Over the last week I’ve been digging through maps, reports, and emails and running up the minutes on my cell phone trying to find areas where it may be possible to capture the endangered Indiana Bat. I received the basics along with the project protocol -a report noting the capture points of two Indiana bats last year, a small map with the bats’ capture location and small access road noted, and an address with two phone numbers.
I don’t know how people went about things in the past… but there are a few things that have helped me tremendously in securing the permission of several landowners to work in what looks like some really great areas. I thought I would post them here.
- www.maps.live.com – Ok, so on the surface it just looks like Microsoft is trying to keep up with Google… but try the “birds eye view” around a major US city… it’s a little scary… but very helpful if your looking good bat hangouts.
- www.whitepages.com – How do you look in a phone book you’ll never have in a place you’ll never live for people you’ve never heard of before…? Thank goodness for this web service… The reverse phone # look-up works too… it’s occasionally even correct.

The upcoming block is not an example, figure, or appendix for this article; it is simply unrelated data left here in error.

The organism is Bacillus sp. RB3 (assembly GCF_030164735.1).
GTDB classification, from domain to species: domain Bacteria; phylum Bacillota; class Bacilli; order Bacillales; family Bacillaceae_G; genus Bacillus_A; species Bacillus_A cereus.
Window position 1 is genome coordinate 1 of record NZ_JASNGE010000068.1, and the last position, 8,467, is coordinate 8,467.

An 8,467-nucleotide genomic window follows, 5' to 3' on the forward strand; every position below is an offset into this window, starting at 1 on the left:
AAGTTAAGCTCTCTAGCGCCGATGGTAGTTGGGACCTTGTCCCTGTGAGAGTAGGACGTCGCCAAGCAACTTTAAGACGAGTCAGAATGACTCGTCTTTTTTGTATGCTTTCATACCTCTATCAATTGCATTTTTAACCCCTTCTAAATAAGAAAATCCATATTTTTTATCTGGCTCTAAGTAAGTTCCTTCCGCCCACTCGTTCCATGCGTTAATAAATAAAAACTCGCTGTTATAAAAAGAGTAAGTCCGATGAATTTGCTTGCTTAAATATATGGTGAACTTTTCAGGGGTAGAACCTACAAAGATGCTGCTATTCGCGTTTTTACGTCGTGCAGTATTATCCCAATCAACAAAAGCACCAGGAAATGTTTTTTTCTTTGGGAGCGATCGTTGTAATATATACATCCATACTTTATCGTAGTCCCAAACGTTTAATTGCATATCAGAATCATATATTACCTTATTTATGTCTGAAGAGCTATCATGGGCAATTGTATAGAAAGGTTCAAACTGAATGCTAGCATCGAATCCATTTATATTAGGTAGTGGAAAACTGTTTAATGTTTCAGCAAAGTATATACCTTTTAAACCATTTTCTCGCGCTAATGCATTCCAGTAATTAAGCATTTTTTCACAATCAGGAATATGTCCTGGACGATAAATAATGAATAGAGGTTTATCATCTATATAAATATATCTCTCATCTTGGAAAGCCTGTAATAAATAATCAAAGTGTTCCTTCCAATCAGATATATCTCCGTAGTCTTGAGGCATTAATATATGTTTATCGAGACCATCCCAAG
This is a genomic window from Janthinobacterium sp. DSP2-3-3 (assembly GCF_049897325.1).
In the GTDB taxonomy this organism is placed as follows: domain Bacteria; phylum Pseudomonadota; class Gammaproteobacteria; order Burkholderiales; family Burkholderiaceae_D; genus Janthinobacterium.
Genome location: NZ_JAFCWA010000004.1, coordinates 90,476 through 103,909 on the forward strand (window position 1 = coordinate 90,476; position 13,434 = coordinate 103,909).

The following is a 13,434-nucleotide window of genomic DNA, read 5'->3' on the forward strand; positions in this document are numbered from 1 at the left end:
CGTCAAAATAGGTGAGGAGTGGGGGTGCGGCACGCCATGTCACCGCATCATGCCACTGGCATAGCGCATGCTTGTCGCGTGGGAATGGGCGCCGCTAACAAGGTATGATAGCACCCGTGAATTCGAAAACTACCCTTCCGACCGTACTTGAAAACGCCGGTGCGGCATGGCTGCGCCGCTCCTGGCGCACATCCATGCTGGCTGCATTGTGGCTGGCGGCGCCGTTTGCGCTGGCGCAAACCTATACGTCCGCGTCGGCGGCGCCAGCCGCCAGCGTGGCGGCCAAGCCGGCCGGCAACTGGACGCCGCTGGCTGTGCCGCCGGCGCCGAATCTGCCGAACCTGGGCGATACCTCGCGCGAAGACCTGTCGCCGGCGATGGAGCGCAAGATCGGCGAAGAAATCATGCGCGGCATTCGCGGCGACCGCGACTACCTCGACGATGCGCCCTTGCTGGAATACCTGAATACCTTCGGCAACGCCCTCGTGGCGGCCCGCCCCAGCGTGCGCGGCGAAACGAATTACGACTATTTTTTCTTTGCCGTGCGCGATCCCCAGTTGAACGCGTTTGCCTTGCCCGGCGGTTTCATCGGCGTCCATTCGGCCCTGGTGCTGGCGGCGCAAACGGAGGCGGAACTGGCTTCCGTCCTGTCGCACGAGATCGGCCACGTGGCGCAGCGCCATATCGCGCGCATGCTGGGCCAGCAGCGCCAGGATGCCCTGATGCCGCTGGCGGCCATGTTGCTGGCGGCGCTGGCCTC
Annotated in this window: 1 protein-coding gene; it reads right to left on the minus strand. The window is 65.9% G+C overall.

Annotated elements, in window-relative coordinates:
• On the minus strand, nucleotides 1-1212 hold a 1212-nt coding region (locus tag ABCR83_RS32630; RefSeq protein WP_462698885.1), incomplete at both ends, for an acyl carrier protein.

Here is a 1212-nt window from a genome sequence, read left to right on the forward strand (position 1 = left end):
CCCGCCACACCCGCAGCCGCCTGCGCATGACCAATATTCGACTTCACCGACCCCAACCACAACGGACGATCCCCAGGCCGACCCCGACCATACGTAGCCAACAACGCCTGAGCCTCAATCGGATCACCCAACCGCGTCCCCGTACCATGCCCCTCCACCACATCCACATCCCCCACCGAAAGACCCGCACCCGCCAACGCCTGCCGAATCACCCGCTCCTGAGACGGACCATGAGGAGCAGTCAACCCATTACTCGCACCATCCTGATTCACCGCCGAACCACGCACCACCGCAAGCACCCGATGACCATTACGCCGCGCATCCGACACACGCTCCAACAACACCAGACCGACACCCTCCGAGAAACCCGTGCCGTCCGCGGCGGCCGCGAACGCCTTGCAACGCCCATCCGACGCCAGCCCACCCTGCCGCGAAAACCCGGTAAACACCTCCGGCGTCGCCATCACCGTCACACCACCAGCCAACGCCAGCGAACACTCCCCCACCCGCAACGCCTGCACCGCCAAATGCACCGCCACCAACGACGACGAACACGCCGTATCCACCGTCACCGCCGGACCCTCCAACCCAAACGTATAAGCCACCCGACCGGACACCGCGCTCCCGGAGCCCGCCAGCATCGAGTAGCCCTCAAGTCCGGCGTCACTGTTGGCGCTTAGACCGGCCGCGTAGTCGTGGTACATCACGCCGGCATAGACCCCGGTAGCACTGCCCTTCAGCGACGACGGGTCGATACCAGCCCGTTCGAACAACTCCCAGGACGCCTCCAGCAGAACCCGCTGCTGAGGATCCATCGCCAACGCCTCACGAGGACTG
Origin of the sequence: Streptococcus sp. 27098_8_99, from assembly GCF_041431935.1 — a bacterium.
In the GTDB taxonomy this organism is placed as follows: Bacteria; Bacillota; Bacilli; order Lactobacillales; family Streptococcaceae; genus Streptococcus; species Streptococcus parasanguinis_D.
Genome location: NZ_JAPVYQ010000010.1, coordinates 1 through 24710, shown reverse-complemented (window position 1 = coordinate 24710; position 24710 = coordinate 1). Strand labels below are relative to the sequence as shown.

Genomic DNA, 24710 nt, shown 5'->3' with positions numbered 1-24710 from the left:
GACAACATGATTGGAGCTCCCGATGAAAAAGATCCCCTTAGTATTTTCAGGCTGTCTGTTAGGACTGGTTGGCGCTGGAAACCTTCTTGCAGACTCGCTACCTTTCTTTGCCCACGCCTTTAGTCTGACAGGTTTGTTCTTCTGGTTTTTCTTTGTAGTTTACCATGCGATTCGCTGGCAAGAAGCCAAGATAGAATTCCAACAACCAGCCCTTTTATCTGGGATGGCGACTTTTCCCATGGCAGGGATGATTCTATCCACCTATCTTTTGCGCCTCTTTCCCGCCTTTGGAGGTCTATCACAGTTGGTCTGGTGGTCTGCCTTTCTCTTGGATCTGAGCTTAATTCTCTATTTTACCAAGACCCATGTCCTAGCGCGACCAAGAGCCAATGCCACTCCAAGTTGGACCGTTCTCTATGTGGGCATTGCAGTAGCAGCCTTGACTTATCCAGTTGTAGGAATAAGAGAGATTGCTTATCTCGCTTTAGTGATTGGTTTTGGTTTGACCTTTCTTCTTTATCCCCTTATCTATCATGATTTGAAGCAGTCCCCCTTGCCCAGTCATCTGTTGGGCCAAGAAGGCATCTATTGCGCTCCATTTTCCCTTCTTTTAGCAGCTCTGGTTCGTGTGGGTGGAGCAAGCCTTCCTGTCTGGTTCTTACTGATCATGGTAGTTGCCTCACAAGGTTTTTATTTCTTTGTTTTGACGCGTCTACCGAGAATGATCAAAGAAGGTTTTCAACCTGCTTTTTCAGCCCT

- water.usgs.gov – Did you know you can get real-time data on stream/lake/river levels… maybe it doesn’t make much difference to you… but it’s pretty helpful if you plan on standing in the middle of one.
- maps.yahoo.com – I know everyone knows about online directions already -but they can be incredibly helpful if your constantly heading to places you’ve never heard of before. The reason yahoo is my personal choice at the moment is their maps seem to load much faster than others and I like the way you can just click and drag to adjust the desired path of travel. But a word of caution here -trying to follow online generated directions through a major downtown area can leave you a little turned around… use with adequate backup (sometimes called a paper map).